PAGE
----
Major Guantanamo Setback for Bush
Posted by That Other Mike on 19/06/2008
I know, I know. I’m late to the party. As you all know, I’m not really one for blogging on news as it breaks. At least not with any kind of analysis. Adding links and quotes, yeah, I can do that. So could a trained monkey, although admittedly said monkey would probably be better than me at climbing trees and such.
Foreign suspects held in Guantanamo Bay have the right to challenge their detention in US civilian courts, the US Supreme Court has ruled.
In a major legal setback for the Bush administration, the court overturned by five to four a ruling upholding a 2006 law which removed such rights.
It is not clear if the ruling will lead to prompt hearings for the detainees.
Some 270 men are held at the US naval base, on suspicion of terrorism or links to al-Qaeda and the Taleban.
US President George W Bush said he would abide by the court’s ruling even if he did not agree with it.
Human rights groups have welcomed the move, Amnesty International saying it was an “essential step forward towards the restoration of the rule of law”.
This is obviously a fantastic decision, although disappointingly split; Chief Justice Roberts’s remarks about the rights afforded to detainees are also appallingly self-satisfied and blasé.
This sets the tone, really, for the coming years of the “war on terror”; this decision, coming after Hamdan v Rumsfeld, is likely to be a nail in the coffin of Bush-style unitary executive theory.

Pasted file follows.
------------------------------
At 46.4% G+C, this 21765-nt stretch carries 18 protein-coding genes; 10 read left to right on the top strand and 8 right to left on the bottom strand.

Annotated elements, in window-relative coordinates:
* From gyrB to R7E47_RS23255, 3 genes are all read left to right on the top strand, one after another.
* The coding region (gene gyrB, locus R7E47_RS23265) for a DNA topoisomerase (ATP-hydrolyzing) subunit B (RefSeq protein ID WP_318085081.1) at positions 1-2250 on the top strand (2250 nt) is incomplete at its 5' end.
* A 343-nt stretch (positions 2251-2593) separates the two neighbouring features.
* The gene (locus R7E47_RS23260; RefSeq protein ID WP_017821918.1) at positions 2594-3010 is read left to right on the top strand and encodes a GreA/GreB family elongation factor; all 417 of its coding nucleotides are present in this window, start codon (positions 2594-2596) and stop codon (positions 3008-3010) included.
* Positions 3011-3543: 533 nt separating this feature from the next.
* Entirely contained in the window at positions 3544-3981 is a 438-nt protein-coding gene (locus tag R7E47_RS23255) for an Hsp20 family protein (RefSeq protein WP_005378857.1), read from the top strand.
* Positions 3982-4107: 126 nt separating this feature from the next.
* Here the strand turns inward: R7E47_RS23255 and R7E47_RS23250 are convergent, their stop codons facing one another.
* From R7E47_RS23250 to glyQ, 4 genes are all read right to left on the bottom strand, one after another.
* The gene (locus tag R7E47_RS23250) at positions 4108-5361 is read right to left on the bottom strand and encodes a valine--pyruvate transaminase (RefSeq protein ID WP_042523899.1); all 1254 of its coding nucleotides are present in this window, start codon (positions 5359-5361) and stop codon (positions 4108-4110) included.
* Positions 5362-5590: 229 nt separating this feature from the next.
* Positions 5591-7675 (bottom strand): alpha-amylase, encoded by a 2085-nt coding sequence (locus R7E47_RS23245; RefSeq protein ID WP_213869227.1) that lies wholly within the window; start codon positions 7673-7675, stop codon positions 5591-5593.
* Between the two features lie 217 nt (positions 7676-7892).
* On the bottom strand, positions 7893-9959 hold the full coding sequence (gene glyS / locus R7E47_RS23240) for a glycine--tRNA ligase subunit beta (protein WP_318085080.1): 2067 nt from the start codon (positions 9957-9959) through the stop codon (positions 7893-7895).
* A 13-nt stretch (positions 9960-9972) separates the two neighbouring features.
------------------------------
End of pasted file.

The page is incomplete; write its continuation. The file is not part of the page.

Broadly speaking, the theory of the unitary executive is a form of Constitutional interpretation which holds that all executive power rests solely with the President; included in the Bush version of that is the sole right to determine how far Presidential powers stretch, especially during wartime.
The doctrine relies for its authority on the Vesting Clause of Article II, which states
“The executive Power shall be vested in a President of the United States of America.”
Proponents of the theory argue that the President possesses all of the executive power and can apply it as s/he sees fit without restriction by Congress or judiciary, as to do so would violate the separation of powers; a corrolary of this is that agencies created by Congress would, under this doctrine, be considered to be un-Constitutional if they exercise executive powers.
Naturally, this is an attractive doctrine to Presidents who desire authority to a high degree; the current President is a case in point. Note that desire towards authority is not, in and of itself, a suspect desire, especially when appropriate, as is the case with Presidents; Truman’s Executive Order 10340, for example, was undertaken in a noble spirit, even if ruled invalid, and Clinton’s objection to the Congressionally-specified circumstances under which Presidents would be allowed to dismiss the director of the National Nuclear Security Administration as an infringement of Presidential power was entirely correct.
In my opinion, though, the theory falls flat on a few important points:
- Corporate Presidency
- Checks and Balances
No, this isn’t a comment on Bush’s pro-business rhetoric. The term corporate referred originally to a body of people or things, which is where we get the word corporation for a company formed of many people. In this instance, I’m referring to the plural nature of the Executive; while the Constitution says that executive power is vested in the President, it also allows for the existence of the Vice President as a part of the Executive. Cheney’s attempts at evading oversight aside, I don’t think anyone with more than a pair of functioning brain cells would attempt to argue that the VP isn’t part of the Executive. A minor part, with little in the way of formal duties these days, but still very much a part of it. Similarly, the phrasing in Article 2, Section, strongly implies1 the Cabinet: